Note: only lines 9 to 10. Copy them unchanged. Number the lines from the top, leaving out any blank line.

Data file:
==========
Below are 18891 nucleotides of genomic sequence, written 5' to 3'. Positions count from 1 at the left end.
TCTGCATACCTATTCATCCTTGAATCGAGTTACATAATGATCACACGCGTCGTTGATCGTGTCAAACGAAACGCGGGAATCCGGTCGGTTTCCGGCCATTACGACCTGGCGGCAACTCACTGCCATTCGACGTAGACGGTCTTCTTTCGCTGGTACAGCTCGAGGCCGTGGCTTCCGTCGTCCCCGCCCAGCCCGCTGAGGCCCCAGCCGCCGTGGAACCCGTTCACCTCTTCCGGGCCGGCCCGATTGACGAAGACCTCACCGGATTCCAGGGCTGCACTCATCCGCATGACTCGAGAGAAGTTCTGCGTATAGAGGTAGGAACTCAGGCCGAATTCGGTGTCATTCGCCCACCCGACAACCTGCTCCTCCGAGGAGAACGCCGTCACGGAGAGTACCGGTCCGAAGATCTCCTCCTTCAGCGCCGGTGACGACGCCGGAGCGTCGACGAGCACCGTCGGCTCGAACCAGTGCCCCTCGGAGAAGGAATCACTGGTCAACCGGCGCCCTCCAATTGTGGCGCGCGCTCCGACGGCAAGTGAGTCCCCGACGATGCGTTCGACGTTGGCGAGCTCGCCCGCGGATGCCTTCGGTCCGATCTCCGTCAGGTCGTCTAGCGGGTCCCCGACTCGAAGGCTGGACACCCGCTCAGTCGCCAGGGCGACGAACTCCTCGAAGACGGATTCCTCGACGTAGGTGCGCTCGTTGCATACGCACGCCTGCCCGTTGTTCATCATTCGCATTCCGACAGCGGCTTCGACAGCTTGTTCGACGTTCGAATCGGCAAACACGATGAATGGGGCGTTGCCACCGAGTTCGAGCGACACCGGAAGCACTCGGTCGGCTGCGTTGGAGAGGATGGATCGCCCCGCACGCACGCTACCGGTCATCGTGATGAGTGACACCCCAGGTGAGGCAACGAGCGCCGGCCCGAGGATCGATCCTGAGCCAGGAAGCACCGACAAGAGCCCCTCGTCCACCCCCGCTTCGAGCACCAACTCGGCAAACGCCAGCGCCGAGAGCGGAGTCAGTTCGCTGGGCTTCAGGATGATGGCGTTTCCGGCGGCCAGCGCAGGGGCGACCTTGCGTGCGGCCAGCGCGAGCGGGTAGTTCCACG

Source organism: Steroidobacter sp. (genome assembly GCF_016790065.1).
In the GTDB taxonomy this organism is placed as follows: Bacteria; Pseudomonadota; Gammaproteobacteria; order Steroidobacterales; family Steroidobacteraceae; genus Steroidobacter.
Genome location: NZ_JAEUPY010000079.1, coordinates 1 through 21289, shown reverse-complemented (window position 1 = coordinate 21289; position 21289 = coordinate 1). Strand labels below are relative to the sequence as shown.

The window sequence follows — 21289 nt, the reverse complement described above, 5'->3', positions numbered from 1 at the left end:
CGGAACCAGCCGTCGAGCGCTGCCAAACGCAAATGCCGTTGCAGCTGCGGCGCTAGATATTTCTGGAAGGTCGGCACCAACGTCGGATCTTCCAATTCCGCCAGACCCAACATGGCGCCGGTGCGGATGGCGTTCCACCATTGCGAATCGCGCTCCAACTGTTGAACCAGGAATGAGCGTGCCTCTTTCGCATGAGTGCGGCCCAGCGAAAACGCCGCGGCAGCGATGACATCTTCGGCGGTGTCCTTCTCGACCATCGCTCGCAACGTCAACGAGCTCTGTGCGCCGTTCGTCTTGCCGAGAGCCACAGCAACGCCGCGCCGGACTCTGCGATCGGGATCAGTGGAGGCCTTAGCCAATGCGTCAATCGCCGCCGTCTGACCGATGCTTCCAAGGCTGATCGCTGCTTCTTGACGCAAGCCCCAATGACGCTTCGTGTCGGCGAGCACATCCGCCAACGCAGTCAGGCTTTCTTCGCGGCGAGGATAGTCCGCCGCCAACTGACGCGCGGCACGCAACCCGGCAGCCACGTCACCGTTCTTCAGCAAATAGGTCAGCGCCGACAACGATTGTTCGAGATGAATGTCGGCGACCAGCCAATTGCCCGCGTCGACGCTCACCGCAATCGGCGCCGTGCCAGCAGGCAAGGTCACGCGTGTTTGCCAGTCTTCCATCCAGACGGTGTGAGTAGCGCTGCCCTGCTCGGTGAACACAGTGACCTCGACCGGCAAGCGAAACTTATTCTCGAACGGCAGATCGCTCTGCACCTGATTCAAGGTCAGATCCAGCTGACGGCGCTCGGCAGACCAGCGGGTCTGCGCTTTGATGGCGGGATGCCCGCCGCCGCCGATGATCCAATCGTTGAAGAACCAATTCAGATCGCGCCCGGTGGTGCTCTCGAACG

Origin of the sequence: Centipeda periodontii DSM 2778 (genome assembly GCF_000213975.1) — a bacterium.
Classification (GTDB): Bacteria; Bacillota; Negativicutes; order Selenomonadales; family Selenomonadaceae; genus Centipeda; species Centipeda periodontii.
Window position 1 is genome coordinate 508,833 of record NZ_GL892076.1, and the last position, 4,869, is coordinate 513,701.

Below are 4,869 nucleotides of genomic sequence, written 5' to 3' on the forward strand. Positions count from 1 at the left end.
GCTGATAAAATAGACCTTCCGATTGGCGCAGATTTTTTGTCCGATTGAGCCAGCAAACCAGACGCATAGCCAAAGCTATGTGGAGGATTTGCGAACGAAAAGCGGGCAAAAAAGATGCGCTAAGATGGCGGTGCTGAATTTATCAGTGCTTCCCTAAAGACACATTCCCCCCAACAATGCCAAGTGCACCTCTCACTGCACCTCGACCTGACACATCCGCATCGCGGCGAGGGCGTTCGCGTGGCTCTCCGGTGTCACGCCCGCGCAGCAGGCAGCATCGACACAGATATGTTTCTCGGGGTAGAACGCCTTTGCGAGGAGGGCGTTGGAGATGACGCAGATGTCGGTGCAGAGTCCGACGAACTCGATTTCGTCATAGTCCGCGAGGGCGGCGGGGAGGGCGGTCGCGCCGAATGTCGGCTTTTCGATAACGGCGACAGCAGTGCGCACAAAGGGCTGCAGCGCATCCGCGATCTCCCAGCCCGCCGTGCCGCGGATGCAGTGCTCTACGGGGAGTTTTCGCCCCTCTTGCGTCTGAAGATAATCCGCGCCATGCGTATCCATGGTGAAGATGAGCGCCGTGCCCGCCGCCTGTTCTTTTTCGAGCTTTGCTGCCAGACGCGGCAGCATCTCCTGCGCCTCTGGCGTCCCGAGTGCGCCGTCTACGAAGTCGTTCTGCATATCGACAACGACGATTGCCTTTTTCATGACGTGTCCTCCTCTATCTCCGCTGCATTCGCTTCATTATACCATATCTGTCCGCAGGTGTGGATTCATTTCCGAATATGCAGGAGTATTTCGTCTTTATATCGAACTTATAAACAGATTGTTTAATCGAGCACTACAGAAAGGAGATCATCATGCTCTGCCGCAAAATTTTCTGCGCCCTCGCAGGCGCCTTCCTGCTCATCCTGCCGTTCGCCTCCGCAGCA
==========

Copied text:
Classification (GTDB): Bacteria; Bacillota; Negativicutes; order Selenomonadales; family Selenomonadaceae; genus Centipeda; species Centipeda periodontii.
Window position 1 is genome coordinate 508,833 of record NZ_GL892076.1, and the last position, 4,869, is coordinate 513,701.